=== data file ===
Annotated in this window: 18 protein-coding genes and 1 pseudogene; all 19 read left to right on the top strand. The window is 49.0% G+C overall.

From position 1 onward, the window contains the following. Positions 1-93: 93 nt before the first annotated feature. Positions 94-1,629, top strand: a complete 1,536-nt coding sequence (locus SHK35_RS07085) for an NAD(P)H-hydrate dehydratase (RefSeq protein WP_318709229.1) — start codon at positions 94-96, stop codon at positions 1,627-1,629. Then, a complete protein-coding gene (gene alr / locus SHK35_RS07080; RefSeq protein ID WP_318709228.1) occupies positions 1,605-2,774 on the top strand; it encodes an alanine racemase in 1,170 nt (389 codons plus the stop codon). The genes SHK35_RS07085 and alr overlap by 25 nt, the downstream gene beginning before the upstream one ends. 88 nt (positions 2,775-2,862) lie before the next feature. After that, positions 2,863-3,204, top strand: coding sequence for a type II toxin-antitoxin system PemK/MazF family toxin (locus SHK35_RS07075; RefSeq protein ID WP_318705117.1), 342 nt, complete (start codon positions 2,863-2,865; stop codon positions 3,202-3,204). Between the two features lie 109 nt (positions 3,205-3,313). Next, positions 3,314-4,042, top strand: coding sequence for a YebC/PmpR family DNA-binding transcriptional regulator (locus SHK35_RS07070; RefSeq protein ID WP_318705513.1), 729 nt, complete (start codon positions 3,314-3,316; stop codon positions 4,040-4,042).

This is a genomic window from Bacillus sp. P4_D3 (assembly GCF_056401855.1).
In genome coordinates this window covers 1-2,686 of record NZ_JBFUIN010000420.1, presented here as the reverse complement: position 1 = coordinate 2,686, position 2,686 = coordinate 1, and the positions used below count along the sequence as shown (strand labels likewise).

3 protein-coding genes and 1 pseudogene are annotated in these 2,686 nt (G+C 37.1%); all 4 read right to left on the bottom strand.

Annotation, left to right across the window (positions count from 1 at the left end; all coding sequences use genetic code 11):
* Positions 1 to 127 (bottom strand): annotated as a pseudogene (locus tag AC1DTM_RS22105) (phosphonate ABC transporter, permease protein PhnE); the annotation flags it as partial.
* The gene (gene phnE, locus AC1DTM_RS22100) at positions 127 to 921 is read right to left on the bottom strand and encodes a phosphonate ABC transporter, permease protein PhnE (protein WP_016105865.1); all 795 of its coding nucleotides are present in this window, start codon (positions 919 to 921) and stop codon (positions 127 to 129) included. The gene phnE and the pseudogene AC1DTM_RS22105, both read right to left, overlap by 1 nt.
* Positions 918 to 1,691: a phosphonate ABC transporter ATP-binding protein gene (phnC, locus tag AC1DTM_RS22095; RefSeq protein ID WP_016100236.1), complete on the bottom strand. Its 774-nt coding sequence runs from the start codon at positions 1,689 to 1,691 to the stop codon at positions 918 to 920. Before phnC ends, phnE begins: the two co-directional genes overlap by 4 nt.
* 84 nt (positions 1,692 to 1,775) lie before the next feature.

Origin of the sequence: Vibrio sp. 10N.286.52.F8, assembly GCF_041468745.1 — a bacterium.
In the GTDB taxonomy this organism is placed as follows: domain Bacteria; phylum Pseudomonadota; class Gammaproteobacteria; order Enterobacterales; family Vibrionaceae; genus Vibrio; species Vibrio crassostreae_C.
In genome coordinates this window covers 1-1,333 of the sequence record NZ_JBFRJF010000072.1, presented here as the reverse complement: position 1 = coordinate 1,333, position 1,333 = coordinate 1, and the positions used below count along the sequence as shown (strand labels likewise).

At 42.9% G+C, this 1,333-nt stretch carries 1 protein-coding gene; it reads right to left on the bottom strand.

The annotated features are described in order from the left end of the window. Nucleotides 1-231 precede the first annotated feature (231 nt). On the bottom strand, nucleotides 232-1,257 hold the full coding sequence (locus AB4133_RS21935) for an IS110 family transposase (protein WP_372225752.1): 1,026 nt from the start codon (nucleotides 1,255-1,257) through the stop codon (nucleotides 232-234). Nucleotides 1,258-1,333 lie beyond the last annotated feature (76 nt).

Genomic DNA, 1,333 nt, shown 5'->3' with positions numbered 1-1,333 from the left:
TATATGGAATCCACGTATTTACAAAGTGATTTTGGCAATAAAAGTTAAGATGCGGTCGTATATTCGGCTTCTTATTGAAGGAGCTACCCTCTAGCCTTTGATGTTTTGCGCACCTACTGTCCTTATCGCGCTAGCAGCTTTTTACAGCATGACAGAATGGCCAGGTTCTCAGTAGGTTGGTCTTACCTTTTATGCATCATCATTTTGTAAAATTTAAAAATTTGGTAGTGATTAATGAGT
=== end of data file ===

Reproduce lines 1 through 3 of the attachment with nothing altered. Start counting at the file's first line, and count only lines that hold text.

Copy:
Annotated in this window: 18 protein-coding genes and 1 pseudogene; all 19 read left to right on the top strand. The window is 49.0% G+C overall.

From position 1 onward, the window contains the following. Positions 1-93: 93 nt before the first annotated feature. Positions 94-1,629, top strand: a complete 1,536-nt coding sequence (locus SHK35_RS07085) for an NAD(P)H-hydrate dehydratase (RefSeq protein WP_318709229.1) — start codon at positions 94-96, stop codon at positions 1,627-1,629. Then, a complete protein-coding gene (gene alr / locus SHK35_RS07080; RefSeq protein ID WP_318709228.1) occupies positions 1,605-2,774 on the top strand; it encodes an alanine racemase in 1,170 nt (389 codons plus the stop codon). The genes SHK35_RS07085 and alr overlap by 25 nt, the downstream gene beginning before the upstream one ends. 88 nt (positions 2,775-2,862) lie before the next feature. After that, positions 2,863-3,204, top strand: coding sequence for a type II toxin-antitoxin system PemK/MazF family toxin (locus SHK35_RS07075; RefSeq protein ID WP_318705117.1), 342 nt, complete (start codon positions 2,863-2,865; stop codon positions 3,202-3,204). Between the two features lie 109 nt (positions 3,205-3,313). Next, positions 3,314-4,042, top strand: coding sequence for a YebC/PmpR family DNA-binding transcriptional regulator (locus SHK35_RS07070; RefSeq protein ID WP_318705513.1), 729 nt, complete (start codon positions 3,314-3,316; stop codon positions 4,040-4,042).

This is a genomic window from Bacillus sp. P4_D3 (assembly GCF_056401855.1).